"Then the singing enveloped me. It was furry and resonant, coming from everyone's very heart. There was no sense of performance or judgment, only that the music was breath and food."

So writes Anne Lamott in her book "Traveling Mercies: Some Thoughts on Faith." She was referring to the gospel music that pushed her along on a mottled journey from nonbelief, but a person needn't have traveled nor sought such a path to understand the power of a choir.

The COVID-19 pandemic, however, has interrupted the flow. In late March, a choir practice in Washington state became an early example of a superspreader event. Singing is, unfortunately, one of the more effective ways to propel the virus if it's present.

By one estimate, 54 million people nationwide participate in choruses ranging from school and children's choirs to religious groups to professional ensembles. That's a lot of voices subdued by the specter of a spiky microbe.

So, instead, performers are staying apart and letting technology bridge the distance.

Star Tribune music critic Jon Bream explored the phenomenon — as evidenced recently in Minnesota — in an article published last weekend. The online version (tinyurl.com/st-virtual-choirs) embeds several examples. One performance comes from the established St. Olaf Choir. Another comes from Schola Diffusa ("dispersed choir"), assembled by a St. Paul lawyer via a Facebook call for participants.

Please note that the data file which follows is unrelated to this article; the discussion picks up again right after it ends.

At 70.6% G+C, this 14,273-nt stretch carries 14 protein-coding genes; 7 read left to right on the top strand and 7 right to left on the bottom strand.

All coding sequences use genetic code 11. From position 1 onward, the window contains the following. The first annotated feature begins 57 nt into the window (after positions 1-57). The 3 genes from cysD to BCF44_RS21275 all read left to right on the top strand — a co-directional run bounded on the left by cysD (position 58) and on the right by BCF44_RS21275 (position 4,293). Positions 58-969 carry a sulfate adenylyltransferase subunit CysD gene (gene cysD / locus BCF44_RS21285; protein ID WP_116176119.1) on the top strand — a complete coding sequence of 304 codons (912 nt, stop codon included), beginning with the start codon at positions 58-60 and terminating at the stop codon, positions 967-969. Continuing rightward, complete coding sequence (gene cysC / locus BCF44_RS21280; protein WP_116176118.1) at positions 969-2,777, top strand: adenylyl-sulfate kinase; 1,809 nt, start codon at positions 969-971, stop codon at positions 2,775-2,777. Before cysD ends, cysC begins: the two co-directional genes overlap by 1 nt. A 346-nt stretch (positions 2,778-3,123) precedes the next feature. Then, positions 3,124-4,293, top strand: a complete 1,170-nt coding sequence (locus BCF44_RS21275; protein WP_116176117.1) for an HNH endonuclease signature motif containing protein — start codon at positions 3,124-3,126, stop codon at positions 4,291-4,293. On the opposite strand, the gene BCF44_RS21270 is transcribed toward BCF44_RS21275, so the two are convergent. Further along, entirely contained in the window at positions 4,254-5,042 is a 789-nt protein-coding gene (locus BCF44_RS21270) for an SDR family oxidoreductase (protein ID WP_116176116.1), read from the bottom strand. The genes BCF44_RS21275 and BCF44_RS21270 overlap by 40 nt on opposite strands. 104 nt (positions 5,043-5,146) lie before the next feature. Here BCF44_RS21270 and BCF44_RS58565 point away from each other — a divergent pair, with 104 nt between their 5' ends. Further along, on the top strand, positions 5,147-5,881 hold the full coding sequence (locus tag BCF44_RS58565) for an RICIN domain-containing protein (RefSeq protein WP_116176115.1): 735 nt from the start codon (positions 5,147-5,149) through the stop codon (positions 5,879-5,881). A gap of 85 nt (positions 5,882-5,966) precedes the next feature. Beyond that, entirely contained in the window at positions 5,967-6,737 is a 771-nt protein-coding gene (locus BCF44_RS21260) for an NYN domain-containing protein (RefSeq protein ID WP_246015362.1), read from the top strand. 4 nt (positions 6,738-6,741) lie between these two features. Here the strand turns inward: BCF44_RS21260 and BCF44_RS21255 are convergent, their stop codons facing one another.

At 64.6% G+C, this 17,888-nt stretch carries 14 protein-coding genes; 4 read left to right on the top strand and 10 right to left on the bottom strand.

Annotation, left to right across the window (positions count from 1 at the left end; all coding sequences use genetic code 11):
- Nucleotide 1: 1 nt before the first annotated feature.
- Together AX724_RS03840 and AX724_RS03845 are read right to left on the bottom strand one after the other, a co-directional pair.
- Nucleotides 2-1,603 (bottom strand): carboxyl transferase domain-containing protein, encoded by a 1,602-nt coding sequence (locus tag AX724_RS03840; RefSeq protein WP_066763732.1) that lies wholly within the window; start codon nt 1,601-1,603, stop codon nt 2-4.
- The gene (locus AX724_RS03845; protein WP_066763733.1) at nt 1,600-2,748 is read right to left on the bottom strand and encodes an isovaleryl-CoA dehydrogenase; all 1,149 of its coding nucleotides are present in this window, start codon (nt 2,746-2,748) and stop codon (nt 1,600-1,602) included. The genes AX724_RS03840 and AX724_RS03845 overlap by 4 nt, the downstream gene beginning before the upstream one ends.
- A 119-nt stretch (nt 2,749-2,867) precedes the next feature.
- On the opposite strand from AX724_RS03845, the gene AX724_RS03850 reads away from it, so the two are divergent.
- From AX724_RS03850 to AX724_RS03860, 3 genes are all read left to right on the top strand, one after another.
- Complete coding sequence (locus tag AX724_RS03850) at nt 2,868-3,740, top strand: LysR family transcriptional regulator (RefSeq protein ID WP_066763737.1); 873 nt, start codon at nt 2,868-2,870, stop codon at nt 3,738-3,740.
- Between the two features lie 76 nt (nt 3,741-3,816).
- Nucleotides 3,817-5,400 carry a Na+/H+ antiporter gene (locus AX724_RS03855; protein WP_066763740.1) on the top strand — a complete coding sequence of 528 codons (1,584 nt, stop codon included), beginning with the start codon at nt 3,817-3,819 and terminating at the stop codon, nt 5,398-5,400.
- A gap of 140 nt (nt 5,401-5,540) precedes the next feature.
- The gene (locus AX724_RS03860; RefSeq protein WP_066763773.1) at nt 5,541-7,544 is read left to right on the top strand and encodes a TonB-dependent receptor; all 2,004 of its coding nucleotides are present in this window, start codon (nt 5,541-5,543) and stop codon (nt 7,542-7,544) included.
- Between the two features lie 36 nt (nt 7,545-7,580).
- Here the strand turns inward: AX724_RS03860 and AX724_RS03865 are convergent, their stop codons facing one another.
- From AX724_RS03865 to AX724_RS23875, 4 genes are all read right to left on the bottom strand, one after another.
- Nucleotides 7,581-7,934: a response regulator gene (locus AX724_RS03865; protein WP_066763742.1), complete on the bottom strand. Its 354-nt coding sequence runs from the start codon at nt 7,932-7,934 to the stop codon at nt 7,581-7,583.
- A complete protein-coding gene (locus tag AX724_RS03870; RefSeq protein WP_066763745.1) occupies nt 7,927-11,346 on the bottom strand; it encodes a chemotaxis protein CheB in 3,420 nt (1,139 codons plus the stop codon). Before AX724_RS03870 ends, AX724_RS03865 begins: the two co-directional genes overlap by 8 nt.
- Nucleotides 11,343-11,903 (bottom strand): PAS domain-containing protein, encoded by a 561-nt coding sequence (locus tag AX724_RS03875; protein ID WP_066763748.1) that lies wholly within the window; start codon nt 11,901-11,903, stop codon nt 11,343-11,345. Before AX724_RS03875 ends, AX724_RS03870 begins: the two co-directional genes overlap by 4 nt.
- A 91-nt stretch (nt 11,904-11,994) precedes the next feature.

Though multitracking is not new — think: "Bohemian Rhapsody" with its many Freddie Mercurys and mates — doing it on video with a large, far-flung group in a medley of recording arrangements is a recent idea. The sounds can be exquisite and the synchronization flaws, if any, imperceptible. Or they can be imperfect but charming in their sincerity. With one's eyes closed, one would not necessarily know the voices were captured in isolation, nor would one want to dwell on the postproduction work needed to wed them.

Especially when contemplating the biggest virtual-choir endeavor of all — from Grammy-winning composer and conductor Eric Whitacre, the pioneer of the technique, first with 185 singers a decade ago, then in subsequent efforts with 2,000, then 3,700, then 6,000, then 8,000. Last weekend, he premiered Virtual Choir 6, featuring his composition "Sing Gently," with 17,572 singers from 129 countries.

Seventeen thousand voices brought together in harmony on the internet? Technology, it turns out, can give us a few things, despite the sundry interpersonal ways it takes away. As always, well-channeled passions produce the best results.